After a vacation with her two kids in honor of Spring break, Stacie Vroman and her husband experienced a nightmare in Florida that no breastfeeding mom should have to endure.
According to Stacie, she and her family arrived at St. Pete-Clearwater International airport an hour and a half before their flight home to Michigan, but TSA officials stopped them because of her two bottles of breast milk. Although this story starts out like many other infuriating tales of new moms who are questioned and oftentimes held over their breast milk, Stacie's situation is arguably even more upsetting.
Stacie claims that she took the breast milk out of her bag and alerted agents to them before the screening process began, per TSA's requirements on their website. "They set it aside and then said we had to check it. I said, 'OK, that's fine.' I understand that and it just sat there," Stacie told ABC Action News. "I said, 'Are you guys going to check it?'"
After continuing to wait for security to check the two three-ounce bottles of milk, Stacie said that she asked to speak to a supervisor while the rest of her family waited at the gate. "It almost felt like they were being vindictive at that point . . . almost a power trip or something and I don't know if they weren't trained properly with how to test it," she said. "And I had asked TSA, I said, 'Can you guys just check it because I have to get on the flight.' Like I'm my child's source of food . . . so I have to be on the same flight, otherwise we don't have a way to feed him," she told Wood TV.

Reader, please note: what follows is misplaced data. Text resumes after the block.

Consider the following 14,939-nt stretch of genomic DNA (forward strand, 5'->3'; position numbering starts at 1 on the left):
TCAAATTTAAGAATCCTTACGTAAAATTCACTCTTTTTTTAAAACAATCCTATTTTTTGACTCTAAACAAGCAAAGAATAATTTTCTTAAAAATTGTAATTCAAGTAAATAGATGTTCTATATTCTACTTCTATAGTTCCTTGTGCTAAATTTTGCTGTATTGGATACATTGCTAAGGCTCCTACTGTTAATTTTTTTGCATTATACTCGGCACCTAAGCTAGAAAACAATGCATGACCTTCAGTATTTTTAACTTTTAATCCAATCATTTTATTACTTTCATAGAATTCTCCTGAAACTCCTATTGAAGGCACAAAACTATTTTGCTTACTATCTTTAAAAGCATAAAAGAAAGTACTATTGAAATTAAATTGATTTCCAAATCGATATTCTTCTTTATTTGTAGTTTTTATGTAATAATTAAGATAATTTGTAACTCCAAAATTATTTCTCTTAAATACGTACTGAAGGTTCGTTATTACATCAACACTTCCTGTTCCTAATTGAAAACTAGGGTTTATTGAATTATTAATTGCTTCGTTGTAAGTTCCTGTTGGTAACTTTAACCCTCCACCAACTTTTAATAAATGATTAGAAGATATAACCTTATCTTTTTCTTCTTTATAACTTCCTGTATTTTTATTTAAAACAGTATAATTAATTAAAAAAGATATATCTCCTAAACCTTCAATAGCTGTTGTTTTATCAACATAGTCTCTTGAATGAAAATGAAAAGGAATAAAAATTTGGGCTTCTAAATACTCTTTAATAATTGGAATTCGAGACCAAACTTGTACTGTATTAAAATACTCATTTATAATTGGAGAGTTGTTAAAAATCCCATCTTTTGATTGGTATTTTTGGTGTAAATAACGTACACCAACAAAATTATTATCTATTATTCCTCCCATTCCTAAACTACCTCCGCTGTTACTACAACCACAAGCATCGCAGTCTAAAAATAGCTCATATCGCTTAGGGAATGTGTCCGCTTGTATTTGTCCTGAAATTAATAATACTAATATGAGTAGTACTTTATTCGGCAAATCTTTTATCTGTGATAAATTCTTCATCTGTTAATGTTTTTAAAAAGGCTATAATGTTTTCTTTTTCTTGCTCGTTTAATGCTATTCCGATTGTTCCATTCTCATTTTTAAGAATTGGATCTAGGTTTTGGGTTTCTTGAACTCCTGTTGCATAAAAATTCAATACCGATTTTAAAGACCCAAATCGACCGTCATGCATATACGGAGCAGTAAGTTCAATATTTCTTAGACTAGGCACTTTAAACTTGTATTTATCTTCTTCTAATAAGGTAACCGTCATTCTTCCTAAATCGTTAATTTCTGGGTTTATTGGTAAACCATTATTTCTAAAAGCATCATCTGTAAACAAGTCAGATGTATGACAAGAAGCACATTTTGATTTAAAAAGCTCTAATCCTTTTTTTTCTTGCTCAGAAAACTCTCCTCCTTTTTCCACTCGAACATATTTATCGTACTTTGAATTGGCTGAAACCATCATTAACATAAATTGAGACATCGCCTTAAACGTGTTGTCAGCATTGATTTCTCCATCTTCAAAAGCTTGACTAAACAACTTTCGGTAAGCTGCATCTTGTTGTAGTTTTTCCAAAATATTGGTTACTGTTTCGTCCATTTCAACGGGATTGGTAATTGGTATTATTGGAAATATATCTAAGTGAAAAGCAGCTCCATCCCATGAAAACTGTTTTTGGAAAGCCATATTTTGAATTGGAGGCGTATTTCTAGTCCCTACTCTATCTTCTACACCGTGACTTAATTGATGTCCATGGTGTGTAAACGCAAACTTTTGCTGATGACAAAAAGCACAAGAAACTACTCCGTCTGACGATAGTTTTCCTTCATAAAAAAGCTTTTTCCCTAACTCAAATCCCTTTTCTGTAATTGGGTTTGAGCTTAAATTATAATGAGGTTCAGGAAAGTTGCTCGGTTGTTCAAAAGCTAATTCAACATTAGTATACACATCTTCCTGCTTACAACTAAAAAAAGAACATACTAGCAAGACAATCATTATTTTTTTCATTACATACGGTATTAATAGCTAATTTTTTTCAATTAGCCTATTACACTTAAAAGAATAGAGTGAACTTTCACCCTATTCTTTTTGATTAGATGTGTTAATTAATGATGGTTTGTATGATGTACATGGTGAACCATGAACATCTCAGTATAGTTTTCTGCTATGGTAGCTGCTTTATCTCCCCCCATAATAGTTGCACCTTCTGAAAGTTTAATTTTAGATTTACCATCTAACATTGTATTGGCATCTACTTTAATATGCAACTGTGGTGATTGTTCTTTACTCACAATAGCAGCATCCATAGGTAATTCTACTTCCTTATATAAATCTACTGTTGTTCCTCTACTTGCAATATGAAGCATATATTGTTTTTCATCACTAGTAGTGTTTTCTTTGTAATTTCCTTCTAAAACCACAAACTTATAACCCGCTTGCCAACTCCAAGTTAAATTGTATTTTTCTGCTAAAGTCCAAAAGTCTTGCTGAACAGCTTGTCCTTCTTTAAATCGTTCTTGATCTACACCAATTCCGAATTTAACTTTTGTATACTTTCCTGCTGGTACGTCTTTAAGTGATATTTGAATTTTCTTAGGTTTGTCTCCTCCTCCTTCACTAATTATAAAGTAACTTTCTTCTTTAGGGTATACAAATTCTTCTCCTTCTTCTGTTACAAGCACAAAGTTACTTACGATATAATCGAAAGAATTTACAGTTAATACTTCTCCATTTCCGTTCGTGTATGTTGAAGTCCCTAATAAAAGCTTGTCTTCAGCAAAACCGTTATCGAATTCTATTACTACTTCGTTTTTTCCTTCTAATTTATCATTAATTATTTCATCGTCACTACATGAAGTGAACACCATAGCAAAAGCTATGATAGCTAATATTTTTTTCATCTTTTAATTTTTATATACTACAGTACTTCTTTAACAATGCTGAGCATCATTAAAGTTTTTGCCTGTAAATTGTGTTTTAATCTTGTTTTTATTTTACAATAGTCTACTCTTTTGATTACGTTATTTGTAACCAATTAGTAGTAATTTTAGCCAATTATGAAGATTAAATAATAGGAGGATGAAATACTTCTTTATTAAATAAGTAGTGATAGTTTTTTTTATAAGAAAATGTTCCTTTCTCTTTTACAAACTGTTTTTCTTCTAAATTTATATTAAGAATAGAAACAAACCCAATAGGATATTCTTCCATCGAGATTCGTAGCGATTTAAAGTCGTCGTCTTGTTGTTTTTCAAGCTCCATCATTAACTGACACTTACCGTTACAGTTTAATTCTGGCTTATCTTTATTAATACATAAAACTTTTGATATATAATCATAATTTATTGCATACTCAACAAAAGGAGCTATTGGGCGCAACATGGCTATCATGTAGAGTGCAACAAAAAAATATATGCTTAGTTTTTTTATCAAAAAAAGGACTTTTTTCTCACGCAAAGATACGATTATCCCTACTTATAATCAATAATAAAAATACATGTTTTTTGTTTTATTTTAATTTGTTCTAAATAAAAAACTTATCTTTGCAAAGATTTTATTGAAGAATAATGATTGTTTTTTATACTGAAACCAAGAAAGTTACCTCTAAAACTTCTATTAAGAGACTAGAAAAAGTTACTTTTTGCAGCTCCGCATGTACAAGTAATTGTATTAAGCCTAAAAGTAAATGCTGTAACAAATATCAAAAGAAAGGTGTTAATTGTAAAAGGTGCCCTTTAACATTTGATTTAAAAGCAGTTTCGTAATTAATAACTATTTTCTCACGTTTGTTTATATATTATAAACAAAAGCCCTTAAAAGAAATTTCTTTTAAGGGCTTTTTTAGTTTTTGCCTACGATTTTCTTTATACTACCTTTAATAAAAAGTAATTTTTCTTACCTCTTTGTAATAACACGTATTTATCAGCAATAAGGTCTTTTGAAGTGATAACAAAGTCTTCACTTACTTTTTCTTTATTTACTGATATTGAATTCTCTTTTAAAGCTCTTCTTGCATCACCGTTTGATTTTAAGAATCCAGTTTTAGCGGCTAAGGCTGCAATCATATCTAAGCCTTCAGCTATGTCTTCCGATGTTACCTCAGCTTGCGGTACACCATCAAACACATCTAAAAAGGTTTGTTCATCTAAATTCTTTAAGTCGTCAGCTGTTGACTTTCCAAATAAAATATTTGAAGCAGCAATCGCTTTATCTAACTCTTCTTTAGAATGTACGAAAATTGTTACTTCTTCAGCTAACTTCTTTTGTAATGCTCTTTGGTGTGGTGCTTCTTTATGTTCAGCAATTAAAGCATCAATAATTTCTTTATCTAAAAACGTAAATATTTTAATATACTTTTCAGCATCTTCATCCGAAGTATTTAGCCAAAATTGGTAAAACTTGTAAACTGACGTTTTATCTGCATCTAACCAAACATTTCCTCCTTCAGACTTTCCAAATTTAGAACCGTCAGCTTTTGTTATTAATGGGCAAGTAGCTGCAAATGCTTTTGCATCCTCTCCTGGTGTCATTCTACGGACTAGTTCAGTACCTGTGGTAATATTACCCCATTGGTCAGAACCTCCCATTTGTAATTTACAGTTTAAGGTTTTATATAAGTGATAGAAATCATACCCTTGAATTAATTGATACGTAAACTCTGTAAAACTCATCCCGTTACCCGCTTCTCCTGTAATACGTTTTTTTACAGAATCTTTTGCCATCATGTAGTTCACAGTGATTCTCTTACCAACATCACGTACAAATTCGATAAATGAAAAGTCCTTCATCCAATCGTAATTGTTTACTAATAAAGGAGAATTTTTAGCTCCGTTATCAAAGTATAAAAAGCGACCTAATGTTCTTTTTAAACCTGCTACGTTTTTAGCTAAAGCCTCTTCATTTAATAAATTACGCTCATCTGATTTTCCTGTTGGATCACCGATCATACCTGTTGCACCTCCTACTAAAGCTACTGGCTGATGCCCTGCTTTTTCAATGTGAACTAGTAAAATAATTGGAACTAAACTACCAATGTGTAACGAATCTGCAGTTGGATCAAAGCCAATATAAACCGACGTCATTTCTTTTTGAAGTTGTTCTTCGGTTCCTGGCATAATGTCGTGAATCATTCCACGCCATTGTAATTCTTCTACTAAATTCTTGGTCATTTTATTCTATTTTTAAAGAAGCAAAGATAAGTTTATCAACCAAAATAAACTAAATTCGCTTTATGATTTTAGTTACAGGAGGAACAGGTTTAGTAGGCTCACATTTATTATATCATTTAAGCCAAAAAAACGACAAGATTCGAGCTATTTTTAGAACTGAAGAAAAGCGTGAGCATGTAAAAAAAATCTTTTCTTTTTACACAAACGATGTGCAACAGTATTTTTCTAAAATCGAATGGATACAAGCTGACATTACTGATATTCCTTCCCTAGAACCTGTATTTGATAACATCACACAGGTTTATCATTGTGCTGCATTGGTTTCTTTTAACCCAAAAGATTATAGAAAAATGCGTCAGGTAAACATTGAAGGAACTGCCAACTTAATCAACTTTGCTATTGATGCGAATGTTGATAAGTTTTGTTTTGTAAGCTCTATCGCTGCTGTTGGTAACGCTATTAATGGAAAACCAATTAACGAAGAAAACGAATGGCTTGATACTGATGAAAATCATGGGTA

When TSA agents still didn't move forward in checking the milk, Stacie asked if she could just dump out the bottles so that she could board the flight with her family. "I have to go because I have to be able to feed him. And they said, 'No, you can't leave,'" Stacie said. "As a mom, to be able to feed your kid and feel like you're not going to be able to, it was extremely frustrating."
Not only did Stacie and her family miss their flights and have to pay to get new tickets home, they also had to take a much later flight that went to a different, further-away airport. This meant that they also had to pay for a rental car to drive home that night. After the incident went viral, Stacie said that the airline contacted her and offered to refund the change-of-flight fees. According to ABC Action News, TSA said in an emailed statement that the "officers working at the checkpoint correctly followed all procedures." They also said that Stacie passed through the metal detectors 12 minutes before her flight's departure.
"No one wants to take responsibility for it either. I will take responsibility in saying that you know, maybe I should have gotten there even earlier. I will say that, but the unfortunate thing is how early would have been early enough? You know, the lines were so long. I don't even think that would have matter(ed)," Stacie said. "It's probably too much to ask that they change policy for breastfeeding moms, but just having human decency to understand that all I really was trying to do was feed my child. I went and I followed their guidelines."